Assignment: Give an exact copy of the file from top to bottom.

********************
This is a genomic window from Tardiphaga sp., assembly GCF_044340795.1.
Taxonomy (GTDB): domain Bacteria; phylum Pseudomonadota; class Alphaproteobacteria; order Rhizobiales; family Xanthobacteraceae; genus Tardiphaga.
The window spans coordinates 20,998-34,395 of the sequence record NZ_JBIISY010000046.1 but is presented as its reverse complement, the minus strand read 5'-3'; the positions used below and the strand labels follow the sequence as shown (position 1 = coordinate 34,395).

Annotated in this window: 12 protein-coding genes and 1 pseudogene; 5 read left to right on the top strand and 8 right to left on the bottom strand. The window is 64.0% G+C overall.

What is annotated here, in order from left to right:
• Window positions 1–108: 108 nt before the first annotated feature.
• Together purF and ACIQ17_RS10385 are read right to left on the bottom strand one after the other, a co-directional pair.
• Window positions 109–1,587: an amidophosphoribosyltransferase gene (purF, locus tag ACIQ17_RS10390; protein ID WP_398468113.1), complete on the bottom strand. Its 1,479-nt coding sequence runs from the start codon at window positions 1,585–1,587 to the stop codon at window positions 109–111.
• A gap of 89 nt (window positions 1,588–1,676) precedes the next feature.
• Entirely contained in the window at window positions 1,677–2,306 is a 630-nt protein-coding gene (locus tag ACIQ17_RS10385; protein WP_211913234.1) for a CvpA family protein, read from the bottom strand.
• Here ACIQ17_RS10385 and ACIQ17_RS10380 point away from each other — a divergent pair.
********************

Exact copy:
This is a genomic window from Tardiphaga sp., assembly GCF_044340795.1.
Taxonomy (GTDB): domain Bacteria; phylum Pseudomonadota; class Alphaproteobacteria; order Rhizobiales; family Xanthobacteraceae; genus Tardiphaga.
The window spans coordinates 20,998-34,395 of the sequence record NZ_JBIISY010000046.1 but is presented as its reverse complement, the minus strand read 5'-3'; the positions used below and the strand labels follow the sequence as shown (position 1 = coordinate 34,395).

Annotated in this window: 12 protein-coding genes and 1 pseudogene; 5 read left to right on the top strand and 8 right to left on the bottom strand. The window is 64.0% G+C overall.

What is annotated here, in order from left to right:
• Window positions 1–108: 108 nt before the first annotated feature.
• Together purF and ACIQ17_RS10385 are read right to left on the bottom strand one after the other, a co-directional pair.
• Window positions 109–1,587: an amidophosphoribosyltransferase gene (purF, locus tag ACIQ17_RS10390; protein ID WP_398468113.1), complete on the bottom strand. Its 1,479-nt coding sequence runs from the start codon at window positions 1,585–1,587 to the stop codon at window positions 109–111.
• A gap of 89 nt (window positions 1,588–1,676) precedes the next feature.
• Entirely contained in the window at window positions 1,677–2,306 is a 630-nt protein-coding gene (locus tag ACIQ17_RS10385; protein WP_211913234.1) for a CvpA family protein, read from the bottom strand.
• Here ACIQ17_RS10385 and ACIQ17_RS10380 point away from each other — a divergent pair.